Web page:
Liturgy is an effective teacher. The way we do things and the order in which we do them shapes us and shows others about the worship of God. Because we are souls with bodies, the outward parts of our worship matter.
Likewise, because we are whole persons, because our thinking and our acting are necessarily connected, it is dishonest to conceal heart problems with religious ceremony.
God gave Israel instructions for how to draw near to Him. The sequence of sacrifices cleansed and consecrated the worshipper for sake of communion with God. But Israel often followed the directions and failed to bring their heart along. So, for example, David wrote:
For you will not delight in sacrifice, or I would give it;
you will not be pleased with a burnt offering.
The sacrifices of God are a broken spirit;
a broken and contrite heart, O God, you will not despise.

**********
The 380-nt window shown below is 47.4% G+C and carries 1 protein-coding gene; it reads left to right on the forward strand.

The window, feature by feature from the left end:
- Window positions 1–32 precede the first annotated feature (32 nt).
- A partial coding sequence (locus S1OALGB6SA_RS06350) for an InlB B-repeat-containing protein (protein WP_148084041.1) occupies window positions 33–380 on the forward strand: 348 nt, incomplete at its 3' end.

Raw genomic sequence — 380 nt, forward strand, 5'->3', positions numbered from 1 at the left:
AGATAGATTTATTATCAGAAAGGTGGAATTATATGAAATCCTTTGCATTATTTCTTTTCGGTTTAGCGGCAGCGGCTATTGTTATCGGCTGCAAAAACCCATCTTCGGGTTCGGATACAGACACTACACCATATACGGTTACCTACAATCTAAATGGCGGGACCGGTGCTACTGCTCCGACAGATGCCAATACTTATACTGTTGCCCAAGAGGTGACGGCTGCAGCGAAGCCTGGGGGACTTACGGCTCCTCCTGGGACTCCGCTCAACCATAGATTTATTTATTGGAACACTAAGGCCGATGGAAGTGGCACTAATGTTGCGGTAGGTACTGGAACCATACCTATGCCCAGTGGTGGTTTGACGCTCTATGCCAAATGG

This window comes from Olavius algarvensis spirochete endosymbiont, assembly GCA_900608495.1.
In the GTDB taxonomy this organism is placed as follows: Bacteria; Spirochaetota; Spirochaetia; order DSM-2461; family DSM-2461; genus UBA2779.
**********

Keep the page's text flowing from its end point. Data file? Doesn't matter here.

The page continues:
We are not obedient no matter how carefully we follow certain liturgy if we do not deal with our hearts before the Lord. Then our conduct must match. In David’s case, the song followed and finished with (often ignored verses):
Do good to Zion in your good pleasure;
build up the walls of Jerusalem;
then will you delight in right sacrifices,
in burnt offerings and whole burnt offerings;
then bulls will be offered on your altar.
A two-stringed guitar has two ways to be out of tune. Our souls and our service are His, both must be tuned for harmony. The inside must be right. And if the inside is right, it must come out right.
God loves our worship when we offer our sacrifices as humble, whole-hearted, open-handed people. He made blood and tongues and knees and hearts for worship. He is pleased with broken hearts and then delights in the offerings we are. True worship begins in the heart, but it doesn’t end there.